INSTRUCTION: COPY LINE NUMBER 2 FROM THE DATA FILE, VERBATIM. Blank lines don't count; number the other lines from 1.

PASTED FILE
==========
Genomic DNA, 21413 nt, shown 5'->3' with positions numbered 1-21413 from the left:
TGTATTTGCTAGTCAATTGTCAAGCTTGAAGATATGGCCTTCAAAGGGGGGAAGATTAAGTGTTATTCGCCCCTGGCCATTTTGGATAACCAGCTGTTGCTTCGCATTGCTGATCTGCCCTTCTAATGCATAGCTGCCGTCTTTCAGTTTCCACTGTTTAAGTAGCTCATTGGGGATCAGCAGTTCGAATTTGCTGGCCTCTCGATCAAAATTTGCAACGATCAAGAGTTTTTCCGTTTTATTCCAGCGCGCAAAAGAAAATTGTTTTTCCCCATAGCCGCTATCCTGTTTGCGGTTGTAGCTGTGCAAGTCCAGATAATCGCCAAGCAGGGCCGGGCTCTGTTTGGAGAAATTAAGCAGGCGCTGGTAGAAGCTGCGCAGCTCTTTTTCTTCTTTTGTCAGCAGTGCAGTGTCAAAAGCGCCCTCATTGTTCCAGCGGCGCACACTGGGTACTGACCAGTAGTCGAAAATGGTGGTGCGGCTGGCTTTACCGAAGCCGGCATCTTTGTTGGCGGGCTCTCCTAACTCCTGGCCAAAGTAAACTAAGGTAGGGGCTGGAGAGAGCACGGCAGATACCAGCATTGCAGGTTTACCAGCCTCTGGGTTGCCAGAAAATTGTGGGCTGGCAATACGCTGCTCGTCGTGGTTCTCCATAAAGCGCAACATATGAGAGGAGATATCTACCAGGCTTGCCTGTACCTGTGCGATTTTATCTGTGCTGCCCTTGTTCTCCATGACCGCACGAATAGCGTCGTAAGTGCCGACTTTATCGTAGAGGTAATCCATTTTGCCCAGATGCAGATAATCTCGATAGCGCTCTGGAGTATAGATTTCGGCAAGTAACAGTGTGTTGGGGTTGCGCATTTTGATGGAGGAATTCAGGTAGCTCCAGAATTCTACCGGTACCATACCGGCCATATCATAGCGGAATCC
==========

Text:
TGTATTTGCTAGTCAATTGTCAAGCTTGAAGATATGGCCTTCAAAGGGGGGAAGATTAAGTGTTATTCGCCCCTGGCCATTTTGGATAACCAGCTGTTGCTTCGCATTGCTGATCTGCCCTTCTAATGCATAGCTGCCGTCTTTCAGTTTCCACTGTTTAAGTAGCTCATTGGGGATCAGCAGTTCGAATTTGCTGGCCTCTCGATCAAAATTTGCAACGATCAAGAGTTTTTCCGTTTTATTCCAGCGCGCAAAAGAAAATTGTTTTTCCCCATAGCCGCTATCCTGTTTGCGGTTGTAGCTGTGCAAGTCCAGATAATCGCCAAGCAGGGCCGGGCTCTGTTTGGAGAAATTAAGCAGGCGCTGGTAGAAGCTGCGCAGCTCTTTTTCTTCTTTTGTCAGCAGTGCAGTGTCAAAAGCGCCCTCATTGTTCCAGCGGCGCACACTGGGTACTGACCAGTAGTCGAAAATGGTGGTGCGGCTGGCTTTACCGAAGCCGGCATCTTTGTTGGCGGGCTCTCCTAACTCCTGGCCAAAGTAAACTAAGGTAGGGGCTGGAGAGAGCACGGCAGATACCAGCATTGCAGGTTTACCAGCCTCTGGGTTGCCAGAAAATTGTGGGCTGGCAATACGCTGCTCGTCGTGGTTCTCCATAAAGCGCAACATATGAGAGGAGATATCTACCAGGCTTGCCTGTACCTGTGCGATTTTATCTGTGCTGCCCTTGTTCTCCATGACCGCACGAATAGCGTCGTAAGTGCCGACTTTATCGTAGAGGTAATCCATTTTGCCCAGATGCAGATAATCTCGATAGCGCTCTGGAGTATAGATTTCGGCAAGTAACAGTGTGTTGGGGTTGCGCATTTTGATGGAGGAATTCAGGTAGCTCCAGAATTCTACCGGTACCATACCGGCCATATCATAGCGGAATCC